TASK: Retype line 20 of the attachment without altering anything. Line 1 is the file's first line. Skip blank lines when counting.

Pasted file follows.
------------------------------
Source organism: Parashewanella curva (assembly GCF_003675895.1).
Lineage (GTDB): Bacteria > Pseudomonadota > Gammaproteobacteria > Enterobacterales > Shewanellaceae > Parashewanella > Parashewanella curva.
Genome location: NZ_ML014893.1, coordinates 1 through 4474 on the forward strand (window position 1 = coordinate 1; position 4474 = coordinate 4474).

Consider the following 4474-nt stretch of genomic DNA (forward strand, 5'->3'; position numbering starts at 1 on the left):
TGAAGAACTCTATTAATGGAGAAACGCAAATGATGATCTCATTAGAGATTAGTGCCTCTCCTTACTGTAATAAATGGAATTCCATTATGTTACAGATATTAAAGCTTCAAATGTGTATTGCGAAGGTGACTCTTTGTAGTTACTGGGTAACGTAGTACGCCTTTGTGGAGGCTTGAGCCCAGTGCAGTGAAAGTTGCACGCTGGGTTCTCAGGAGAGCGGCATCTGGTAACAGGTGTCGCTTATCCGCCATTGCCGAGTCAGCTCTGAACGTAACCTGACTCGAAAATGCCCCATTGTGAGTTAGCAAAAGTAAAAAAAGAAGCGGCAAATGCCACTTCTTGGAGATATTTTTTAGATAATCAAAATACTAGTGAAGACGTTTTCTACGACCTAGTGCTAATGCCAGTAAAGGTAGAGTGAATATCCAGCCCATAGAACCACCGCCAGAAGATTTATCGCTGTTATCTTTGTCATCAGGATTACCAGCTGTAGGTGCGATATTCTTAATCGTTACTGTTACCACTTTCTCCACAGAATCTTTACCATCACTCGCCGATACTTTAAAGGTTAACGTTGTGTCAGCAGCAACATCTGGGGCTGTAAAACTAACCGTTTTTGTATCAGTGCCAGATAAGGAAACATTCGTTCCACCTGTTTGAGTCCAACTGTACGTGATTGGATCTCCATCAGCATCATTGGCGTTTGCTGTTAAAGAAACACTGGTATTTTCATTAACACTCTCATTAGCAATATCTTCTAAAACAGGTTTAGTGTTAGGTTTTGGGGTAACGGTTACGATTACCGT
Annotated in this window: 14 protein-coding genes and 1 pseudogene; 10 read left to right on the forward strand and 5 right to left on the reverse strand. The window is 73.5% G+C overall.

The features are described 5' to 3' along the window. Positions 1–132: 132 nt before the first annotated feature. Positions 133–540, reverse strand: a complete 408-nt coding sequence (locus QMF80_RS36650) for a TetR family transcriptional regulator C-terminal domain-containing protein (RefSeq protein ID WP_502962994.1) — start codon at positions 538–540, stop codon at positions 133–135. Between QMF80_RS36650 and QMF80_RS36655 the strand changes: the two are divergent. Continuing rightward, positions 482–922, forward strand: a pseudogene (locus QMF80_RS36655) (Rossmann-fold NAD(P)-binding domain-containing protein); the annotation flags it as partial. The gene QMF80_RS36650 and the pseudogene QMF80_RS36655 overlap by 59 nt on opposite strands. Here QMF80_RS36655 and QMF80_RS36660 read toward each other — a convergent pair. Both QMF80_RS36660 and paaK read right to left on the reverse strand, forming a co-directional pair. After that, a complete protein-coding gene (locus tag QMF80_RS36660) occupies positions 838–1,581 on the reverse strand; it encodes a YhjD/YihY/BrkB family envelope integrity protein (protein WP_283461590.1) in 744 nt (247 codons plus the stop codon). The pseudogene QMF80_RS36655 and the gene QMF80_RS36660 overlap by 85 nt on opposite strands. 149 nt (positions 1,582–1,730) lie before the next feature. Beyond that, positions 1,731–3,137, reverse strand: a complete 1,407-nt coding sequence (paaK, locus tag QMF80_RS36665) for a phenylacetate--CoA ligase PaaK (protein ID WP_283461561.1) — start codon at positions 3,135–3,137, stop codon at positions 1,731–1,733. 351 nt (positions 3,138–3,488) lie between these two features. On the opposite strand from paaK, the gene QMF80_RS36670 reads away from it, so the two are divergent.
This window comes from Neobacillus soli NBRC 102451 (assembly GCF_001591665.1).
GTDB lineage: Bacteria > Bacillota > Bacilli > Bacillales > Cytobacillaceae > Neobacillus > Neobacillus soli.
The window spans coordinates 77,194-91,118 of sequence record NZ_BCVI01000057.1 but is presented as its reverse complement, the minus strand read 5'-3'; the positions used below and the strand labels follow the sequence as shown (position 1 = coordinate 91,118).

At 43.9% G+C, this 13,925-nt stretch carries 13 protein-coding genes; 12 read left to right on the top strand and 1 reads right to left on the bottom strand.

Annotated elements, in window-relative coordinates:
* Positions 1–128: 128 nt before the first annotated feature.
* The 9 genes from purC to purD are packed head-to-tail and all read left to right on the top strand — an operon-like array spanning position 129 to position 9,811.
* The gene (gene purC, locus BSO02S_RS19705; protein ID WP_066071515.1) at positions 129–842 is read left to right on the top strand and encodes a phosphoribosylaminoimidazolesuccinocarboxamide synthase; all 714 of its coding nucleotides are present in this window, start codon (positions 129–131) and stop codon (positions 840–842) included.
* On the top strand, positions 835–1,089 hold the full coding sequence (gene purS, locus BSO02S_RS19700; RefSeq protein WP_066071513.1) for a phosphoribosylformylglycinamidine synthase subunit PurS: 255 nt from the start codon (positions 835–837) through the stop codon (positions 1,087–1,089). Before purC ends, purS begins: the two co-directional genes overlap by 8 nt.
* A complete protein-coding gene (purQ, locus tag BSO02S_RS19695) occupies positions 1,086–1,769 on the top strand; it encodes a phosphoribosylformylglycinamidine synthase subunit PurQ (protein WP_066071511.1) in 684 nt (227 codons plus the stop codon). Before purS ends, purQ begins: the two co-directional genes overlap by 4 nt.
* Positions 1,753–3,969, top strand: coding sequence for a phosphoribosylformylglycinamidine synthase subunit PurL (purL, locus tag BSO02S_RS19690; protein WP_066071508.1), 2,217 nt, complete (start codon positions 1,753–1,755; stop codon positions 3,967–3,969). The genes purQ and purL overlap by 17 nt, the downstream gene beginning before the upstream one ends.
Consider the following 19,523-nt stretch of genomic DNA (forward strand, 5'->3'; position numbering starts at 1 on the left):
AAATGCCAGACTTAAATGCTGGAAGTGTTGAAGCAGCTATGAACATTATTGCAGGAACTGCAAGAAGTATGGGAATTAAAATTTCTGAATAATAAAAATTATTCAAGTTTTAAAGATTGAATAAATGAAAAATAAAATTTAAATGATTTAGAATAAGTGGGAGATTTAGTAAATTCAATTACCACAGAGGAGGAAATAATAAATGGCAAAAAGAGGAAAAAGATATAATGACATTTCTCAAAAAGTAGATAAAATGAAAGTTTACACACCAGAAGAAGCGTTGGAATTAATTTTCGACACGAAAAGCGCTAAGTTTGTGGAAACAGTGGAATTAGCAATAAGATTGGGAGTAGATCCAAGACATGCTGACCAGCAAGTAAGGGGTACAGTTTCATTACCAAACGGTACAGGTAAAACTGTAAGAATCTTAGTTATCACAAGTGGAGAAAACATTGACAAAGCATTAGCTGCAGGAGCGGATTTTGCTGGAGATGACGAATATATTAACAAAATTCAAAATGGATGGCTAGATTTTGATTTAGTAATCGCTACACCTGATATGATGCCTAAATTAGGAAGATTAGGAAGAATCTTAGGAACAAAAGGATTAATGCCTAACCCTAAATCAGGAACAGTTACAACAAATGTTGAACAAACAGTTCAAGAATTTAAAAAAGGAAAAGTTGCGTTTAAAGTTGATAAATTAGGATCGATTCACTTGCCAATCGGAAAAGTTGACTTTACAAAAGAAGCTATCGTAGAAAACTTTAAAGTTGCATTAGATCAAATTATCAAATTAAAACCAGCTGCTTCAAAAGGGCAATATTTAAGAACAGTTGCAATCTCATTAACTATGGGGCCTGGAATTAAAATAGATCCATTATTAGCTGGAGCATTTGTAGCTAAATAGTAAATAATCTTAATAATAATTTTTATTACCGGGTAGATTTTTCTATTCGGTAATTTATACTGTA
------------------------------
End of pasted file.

AAATGCCAGACTTAAATGCTGGAAGTGTTGAAGCAGCTATGAACATTATTGCAGGAACTGCAAGAAGTATGGGAATTAAAATTTCTGAATAATAAAAATTATTCAAGTTTTAAAGATTGAATAAATGAAAAATAAAATTTAAATGATTTAGAATAAGTGGGAGATTTAGTAAATTCAATTACCACAGAGGAGGAAATAATAAATGGCAAAAAGAGGAAAAAGATATAATGACATTTCTCAAAAAGTAGATAAAATGAAAGTTTACACACCAGAAGAAGCGTTGGAATTAATTTTCGACACGAAAAGCGCTAAGTTTGTGGAAACAGTGGAATTAGCAATAAGATTGGGAGTAGATCCAAGACATGCTGACCAGCAAGTAAGGGGTACAGTTTCATTACCAAACGGTACAGGTAAAACTGTAAGAATCTTAGTTATCACAAGTGGAGAAAACATTGACAAAGCATTAGCTGCAGGAGCGGATTTTGCTGGAGATGACGAATATATTAACAAAATTCAAAATGGATGGCTAGATTTTGATTTAGTAATCGCTACACCTGATATGATGCCTAAATTAGGAAGATTAGGAAGAATCTTAGGAACAAAAGGATTAATGCCTAACCCTAAATCAGGAACAGTTACAACAAATGTTGAACAAACAGTTCAAGAATTTAAAAAAGGAAAAGTTGCGTTTAAAGTTGATAAATTAGGATCGATTCACTTGCCAATCGGAAAAGTTGACTTTACAAAAGAAGCTATCGTAGAAAACTTTAAAGTTGCATTAGATCAAATTATCAAATTAAAACCAGCTGCTTCAAAAGGGCAATATTTAAGAACAGTTGCAATCTCATTAACTATGGGGCCTGGAATTAAAATAGATCCATTATTAGCTGGAGCATTTGTAGCTAAATAGTAAATAATCTTAATAATAATTTTTATTACCGGGTAGATTTTTCTATTCGGTAATTTATACTGTA